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Cows CHAT with each other about food and weather and can even express emotions, study finds

Cows have their own language and talk to each other about food and weather, according to a new study by scientists in Australia.

They created a software program called “Google Translate for cows” to get a better idea of ​​what the heifers said when they went “nicer.”

The research, by a PhD student from the University of Sydney, discovered that dairy cows also respond to positive and negative emotional situations.

Cows each have their own individual voice and link their moods to their “moos,” said lead author Alexandra Green.

Biologists made the discovery by listening to Holstein-Fresian heifer cattle, a European breed, howling in a microphone and analyzing the field.

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Alexandra Green at Mayfarm, Camden. She picked up dozens of cows to record their pitch and discover how they communicate

Alexandra Green at Mayfarm, Camden. She picked up dozens of cows to record their pitch and discover how they communicate

Mrs. Green and her team discovered that each cow retains its own clear beauty and can give directions in various situations that help them stay in touch with the herd.

The team discovered that they can also express excitement, excitement, involvement or fear.

“We discovered that the vocal individuality of cattle is relatively stable in various emotionally charged agricultural contexts,” the lead author said.

The findings can help farmers keep their cattle healthy and happy by understanding the mood of each cow by translating their individual moos.

Some research has already been done into communication between cows.

A previous study showed that mothers and offspring of cattle are known to communicate by maintaining their individuality in their down.

The new study confirms that cows continue to roar this individual throughout their lives, even when they are muttering.

Dairy cows communicate with each other all the time, but when they talk about happier things, such as food, their moos are sonorous, Mrs. Green said.

When they complain about the weather, their moos, while still retaining their fingerprint-like individuality, are lower.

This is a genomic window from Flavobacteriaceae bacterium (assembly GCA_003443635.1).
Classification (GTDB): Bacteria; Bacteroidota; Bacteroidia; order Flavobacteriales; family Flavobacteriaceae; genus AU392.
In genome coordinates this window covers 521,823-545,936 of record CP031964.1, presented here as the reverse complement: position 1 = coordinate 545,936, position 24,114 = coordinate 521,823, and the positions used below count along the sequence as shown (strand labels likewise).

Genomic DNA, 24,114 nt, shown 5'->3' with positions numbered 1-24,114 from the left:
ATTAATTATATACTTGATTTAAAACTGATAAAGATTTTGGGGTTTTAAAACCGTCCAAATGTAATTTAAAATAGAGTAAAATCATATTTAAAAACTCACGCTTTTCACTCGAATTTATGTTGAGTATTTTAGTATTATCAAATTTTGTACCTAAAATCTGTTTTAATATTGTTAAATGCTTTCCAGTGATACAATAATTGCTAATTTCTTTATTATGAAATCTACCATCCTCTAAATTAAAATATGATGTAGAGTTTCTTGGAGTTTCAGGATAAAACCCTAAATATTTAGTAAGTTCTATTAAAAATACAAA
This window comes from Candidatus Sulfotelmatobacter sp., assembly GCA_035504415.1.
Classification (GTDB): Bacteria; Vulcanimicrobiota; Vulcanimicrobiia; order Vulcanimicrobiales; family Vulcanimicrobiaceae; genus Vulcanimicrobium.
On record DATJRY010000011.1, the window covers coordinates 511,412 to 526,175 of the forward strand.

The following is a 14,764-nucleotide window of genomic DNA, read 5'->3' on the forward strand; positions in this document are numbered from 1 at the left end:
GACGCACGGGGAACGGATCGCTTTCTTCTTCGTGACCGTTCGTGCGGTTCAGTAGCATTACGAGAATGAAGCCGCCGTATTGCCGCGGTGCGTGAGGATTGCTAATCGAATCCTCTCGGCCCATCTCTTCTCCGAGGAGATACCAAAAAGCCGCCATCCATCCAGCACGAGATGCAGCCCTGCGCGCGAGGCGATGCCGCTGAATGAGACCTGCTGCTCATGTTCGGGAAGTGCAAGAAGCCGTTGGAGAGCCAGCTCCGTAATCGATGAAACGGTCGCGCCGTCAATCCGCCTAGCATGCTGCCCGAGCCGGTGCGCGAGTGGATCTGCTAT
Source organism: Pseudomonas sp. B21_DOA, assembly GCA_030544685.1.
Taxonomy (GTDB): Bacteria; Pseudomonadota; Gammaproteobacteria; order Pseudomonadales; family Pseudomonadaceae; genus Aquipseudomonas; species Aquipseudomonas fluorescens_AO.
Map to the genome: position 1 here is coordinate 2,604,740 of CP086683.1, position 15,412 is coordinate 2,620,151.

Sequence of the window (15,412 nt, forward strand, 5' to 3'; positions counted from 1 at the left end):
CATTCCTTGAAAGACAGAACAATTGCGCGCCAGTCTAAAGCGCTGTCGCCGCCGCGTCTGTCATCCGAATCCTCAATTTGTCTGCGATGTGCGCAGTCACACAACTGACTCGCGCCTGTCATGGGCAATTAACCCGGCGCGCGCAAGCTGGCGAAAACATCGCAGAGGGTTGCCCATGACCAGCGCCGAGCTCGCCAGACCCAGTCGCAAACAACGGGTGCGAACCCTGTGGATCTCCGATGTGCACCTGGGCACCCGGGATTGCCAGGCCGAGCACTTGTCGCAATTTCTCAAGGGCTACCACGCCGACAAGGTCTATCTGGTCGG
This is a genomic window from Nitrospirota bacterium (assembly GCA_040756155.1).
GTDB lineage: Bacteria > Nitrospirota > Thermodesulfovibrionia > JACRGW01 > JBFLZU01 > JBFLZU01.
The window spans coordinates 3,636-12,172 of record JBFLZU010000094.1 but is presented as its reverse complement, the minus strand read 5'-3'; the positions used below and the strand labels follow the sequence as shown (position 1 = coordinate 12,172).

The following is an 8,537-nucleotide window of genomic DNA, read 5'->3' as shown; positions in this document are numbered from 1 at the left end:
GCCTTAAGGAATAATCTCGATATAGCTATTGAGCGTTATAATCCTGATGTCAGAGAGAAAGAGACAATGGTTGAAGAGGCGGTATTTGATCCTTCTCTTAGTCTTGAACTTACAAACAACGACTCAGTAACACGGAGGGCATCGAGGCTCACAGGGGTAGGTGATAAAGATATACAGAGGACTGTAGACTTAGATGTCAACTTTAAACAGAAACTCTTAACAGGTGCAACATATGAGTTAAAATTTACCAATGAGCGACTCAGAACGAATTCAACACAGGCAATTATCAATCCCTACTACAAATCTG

“Cows are social, social animals,” said Green, who will use this research as part of her dissertation.

‘In a sense, it is not surprising that they assert their individual identity throughout their lives and not just during the printing of mother calves.

“But this is the first time we’ve been able to analyze voice to have convincing evidence of this trait.”

Groups of curious cows come for a close-up. The research, by a PhD student from the University of Sydney, discovered that dairy cows also respond to positive and negative emotional situations

Groups of curious cows come for a close-up. The research, by a PhD student from the University of Sydney, discovered that dairy cows also respond to positive and negative emotional situations

Groups of curious cows come for a close-up. The research, by a PhD student from the University of Sydney, discovered that dairy cows also respond to positive and negative emotional situations

Scientists included hundreds of ‘moos’ from 13 Holstein-Frisian heifers in the study using acoustic analysis programs with the help of colleagues in Italy and France.

The findings suggest that farmers should integrate knowledge of individual cow voices into their daily farming routines, Mrs. Green said.

‘We hope that by acquiring knowledge about these vocalisations, farmers can adjust to the emotional state of their cattle and improve animal welfare.

“By understanding these vocal characteristics, farmers can recognize individual animals in the herd that may require individual attention.”

The researcher traveled to France to analyze the vocal properties of the cattle in Saint-Etienne, in collaboration with leading bio-acoustic experts, including co-authors Professor David Reby and Dr. Livio Favaro.

Her research will be included in her PhD, which investigates vocal communication and the use of livestock in dairy farms.

The researcher, who started the research in 2017, says that one day she hopes to become a “cow whisperer” and make an English to cow dictionary.

The study was published in the journal Nature.

WHY ARE COWS BAD FOR THE ENVIRONMENT?

The animals are notorious for creating large amounts of gas, which makes an important contribution to global warming.

Each of the farm animals produces the equivalent of three tons of carbon dioxide per year and the amount of animals increases with the growing need to feed a thriving population.

Methane is one of the most powerful greenhouse gases and retains 30 times more heat than the same amount of carbon dioxide.

Scientists are investigating how feeding different diets can make livestock more climate-friendly.

They believe that feeding seaweed to dairy cows can help and also use a herb-rich food called the Lindhof monster.

Researchers discovered that methane emissions from a cow were reduced by more than 30 percent when they ate ocean algae.

In research conducted by the University of California in August, small amounts of it were mixed in the feed of the animals and sweetened with molasses to hide the salty taste.

As a result, methane emissions decreased by almost a third.

“I was very surprised when I saw the results,” said Professor Ermias Kebreab, the animal scientist who led the study.

“I didn’t expect it to be so dramatic with a small amount of seaweed.”

The team is now planning to conduct an additional six-month study of a seaweed diet in cattle from this month onwards.

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